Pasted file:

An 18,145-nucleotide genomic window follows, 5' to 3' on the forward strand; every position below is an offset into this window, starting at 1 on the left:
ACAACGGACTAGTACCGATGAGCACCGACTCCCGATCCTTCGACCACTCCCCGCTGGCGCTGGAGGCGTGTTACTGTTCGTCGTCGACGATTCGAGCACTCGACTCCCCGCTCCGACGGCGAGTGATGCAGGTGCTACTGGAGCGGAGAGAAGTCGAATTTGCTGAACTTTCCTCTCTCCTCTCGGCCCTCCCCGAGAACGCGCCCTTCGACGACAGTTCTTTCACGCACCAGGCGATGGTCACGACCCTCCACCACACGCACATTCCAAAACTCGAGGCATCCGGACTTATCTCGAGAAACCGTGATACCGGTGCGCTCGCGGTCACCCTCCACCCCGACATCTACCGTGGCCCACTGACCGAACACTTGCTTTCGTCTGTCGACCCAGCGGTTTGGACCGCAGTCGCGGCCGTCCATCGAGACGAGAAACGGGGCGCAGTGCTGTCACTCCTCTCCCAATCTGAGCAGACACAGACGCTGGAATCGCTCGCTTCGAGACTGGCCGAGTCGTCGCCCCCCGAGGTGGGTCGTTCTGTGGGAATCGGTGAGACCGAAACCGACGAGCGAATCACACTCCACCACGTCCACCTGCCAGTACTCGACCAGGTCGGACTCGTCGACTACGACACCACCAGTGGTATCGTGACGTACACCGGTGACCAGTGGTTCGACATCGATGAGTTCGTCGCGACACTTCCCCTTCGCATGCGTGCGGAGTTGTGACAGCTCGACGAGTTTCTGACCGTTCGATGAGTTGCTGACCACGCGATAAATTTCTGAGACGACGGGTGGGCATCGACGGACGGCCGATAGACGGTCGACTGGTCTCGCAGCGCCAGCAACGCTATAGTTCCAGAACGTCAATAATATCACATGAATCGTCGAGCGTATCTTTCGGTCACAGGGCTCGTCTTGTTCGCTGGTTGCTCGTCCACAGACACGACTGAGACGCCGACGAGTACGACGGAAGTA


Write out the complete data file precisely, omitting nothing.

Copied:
An 18,145-nucleotide genomic window follows, 5' to 3' on the forward strand; every position below is an offset into this window, starting at 1 on the left:
ACAACGGACTAGTACCGATGAGCACCGACTCCCGATCCTTCGACCACTCCCCGCTGGCGCTGGAGGCGTGTTACTGTTCGTCGTCGACGATTCGAGCACTCGACTCCCCGCTCCGACGGCGAGTGATGCAGGTGCTACTGGAGCGGAGAGAAGTCGAATTTGCTGAACTTTCCTCTCTCCTCTCGGCCCTCCCCGAGAACGCGCCCTTCGACGACAGTTCTTTCACGCACCAGGCGATGGTCACGACCCTCCACCACACGCACATTCCAAAACTCGAGGCATCCGGACTTATCTCGAGAAACCGTGATACCGGTGCGCTCGCGGTCACCCTCCACCCCGACATCTACCGTGGCCCACTGACCGAACACTTGCTTTCGTCTGTCGACCCAGCGGTTTGGACCGCAGTCGCGGCCGTCCATCGAGACGAGAAACGGGGCGCAGTGCTGTCACTCCTCTCCCAATCTGAGCAGACACAGACGCTGGAATCGCTCGCTTCGAGACTGGCCGAGTCGTCGCCCCCCGAGGTGGGTCGTTCTGTGGGAATCGGTGAGACCGAAACCGACGAGCGAATCACACTCCACCACGTCCACCTGCCAGTACTCGACCAGGTCGGACTCGTCGACTACGACACCACCAGTGGTATCGTGACGTACACCGGTGACCAGTGGTTCGACATCGATGAGTTCGTCGCGACACTTCCCCTTCGCATGCGTGCGGAGTTGTGACAGCTCGACGAGTTTCTGACCGTTCGATGAGTTGCTGACCACGCGATAAATTTCTGAGACGACGGGTGGGCATCGACGGACGGCCGATAGACGGTCGACTGGTCTCGCAGCGCCAGCAACGCTATAGTTCCAGAACGTCAATAATATCACATGAATCGTCGAGCGTATCTTTCGGTCACAGGGCTCGTCTTGTTCGCTGGTTGCTCGTCCACAGACACGACTGAGACGCCGACGAGTACGACGGAAGTA